Your actions speak. Your works are words. The question is what are they saying?
The old adage, "actions speak louder than words," is true because, as another adage says, "words are cheap." So, when it comes to our faith, if our words and actions are saying different things we must look to our actions for the truth.
That's what the apostle James tells us in James 2:18, and what the apostle John essentially tells us in 1 John 3:18. And Jesus also says this in John chapter 10, where once again Jesus has proclaimed himself to be God (John 10:27–30) and once again the Jews have picked up stones (John 10:31).
But before the stones start flying, Jesus asks them a revealing question:
"I have shown you many good works from the Father; for which of them are you going to stone me?" (John 10:32)
The Jews respond that they don't want to stone him for his works but for his words (v. 33). So Jesus replies,
"If I am not doing the works of my Father, then do not believe me [i.e. my words]; but if I do them, even though you do not believe me, believe the works, that you may know and understand that the Father is in me and I am in the Father." (John 10:37–38)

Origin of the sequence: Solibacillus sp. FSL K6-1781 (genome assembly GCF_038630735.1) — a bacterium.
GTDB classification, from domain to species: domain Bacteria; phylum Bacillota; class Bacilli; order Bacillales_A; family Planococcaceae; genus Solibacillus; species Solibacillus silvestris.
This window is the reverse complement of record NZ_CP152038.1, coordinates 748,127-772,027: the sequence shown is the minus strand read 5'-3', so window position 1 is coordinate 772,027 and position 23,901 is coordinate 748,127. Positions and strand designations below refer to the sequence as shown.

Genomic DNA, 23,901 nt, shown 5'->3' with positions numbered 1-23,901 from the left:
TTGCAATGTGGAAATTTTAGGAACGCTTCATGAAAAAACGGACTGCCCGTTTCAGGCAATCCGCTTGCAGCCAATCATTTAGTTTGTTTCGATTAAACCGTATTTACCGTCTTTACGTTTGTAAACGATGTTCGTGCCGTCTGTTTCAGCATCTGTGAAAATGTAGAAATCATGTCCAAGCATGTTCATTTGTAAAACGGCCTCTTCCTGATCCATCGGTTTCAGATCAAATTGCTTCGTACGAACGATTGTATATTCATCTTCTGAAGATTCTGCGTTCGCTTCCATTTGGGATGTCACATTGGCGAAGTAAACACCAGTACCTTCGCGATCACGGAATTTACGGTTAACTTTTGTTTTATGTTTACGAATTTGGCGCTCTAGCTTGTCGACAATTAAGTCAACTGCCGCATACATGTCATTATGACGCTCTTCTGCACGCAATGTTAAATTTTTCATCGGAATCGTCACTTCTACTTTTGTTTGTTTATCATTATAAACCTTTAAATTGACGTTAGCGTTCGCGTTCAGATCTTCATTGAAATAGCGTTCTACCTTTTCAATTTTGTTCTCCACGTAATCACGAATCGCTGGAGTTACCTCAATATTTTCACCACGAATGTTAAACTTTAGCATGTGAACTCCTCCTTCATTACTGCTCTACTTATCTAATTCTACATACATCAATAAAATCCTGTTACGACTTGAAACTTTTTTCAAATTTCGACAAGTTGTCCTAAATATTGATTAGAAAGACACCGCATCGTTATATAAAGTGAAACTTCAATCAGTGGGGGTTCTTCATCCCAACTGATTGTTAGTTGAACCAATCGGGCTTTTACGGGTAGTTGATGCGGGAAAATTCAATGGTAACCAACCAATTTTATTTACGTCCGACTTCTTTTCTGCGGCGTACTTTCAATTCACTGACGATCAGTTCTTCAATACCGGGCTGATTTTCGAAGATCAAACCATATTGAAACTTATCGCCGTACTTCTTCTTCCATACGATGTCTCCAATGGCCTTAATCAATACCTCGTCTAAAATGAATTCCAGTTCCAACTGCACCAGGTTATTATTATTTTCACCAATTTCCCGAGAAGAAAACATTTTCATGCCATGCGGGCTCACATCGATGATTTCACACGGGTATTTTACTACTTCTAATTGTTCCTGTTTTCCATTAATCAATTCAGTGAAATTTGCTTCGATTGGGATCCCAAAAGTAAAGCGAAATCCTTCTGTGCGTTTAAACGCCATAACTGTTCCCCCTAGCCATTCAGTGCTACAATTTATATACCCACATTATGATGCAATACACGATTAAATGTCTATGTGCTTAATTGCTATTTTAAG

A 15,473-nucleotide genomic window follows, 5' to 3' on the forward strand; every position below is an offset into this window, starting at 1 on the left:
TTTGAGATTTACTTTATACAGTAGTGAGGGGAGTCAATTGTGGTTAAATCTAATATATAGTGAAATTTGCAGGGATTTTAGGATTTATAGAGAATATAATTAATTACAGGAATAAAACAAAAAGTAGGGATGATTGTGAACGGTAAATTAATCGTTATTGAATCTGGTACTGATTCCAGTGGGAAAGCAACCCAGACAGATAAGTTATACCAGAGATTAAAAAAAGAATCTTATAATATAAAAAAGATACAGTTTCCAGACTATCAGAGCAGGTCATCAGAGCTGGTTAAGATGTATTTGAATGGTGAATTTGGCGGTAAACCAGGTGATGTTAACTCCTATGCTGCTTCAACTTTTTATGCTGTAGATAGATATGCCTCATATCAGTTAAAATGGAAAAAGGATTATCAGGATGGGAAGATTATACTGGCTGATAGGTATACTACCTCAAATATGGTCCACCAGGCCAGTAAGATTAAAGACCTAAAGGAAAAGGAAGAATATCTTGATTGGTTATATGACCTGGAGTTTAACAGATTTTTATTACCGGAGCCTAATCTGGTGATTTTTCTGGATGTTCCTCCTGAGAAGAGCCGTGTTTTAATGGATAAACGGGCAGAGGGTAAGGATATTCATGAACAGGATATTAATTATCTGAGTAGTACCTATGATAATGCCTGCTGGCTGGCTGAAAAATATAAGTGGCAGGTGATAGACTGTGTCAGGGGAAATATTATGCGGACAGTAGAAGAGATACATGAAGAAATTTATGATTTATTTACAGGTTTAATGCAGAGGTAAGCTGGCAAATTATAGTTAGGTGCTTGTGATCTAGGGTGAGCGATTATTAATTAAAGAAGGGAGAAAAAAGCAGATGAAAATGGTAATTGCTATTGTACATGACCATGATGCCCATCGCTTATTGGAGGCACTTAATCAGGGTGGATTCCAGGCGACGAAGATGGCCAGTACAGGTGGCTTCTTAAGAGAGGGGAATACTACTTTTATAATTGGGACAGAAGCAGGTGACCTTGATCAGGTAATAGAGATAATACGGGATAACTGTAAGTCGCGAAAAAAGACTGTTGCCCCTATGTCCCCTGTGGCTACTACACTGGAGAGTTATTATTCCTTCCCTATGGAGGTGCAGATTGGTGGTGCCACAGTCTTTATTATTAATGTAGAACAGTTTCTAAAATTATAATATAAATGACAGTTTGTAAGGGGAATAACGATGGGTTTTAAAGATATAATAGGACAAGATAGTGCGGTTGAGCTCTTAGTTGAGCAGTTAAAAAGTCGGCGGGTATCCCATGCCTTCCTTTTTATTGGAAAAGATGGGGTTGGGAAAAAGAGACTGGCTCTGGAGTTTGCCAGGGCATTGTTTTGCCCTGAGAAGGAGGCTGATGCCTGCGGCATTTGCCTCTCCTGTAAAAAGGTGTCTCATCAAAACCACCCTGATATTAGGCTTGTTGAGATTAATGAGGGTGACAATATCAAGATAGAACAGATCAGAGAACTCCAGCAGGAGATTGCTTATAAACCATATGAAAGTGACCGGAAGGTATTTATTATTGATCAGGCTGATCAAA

What Jesus is saying is that his works are also words. In fact, he had said this explicitly a few minutes earlier in the conversation:
"[The] Jews gathered around him and said to him, 'How long will you keep us in suspense? If you are the Christ, tell us plainly.' Jesus answered them, 'I told you, and you do not believe. The works that I do in my Father's name bear witness about me.'" (John 10:24–25)
Jesus's actions spoke plain and clear, but the Jews were not listening.
[Read the rest of the article at Desiring God.]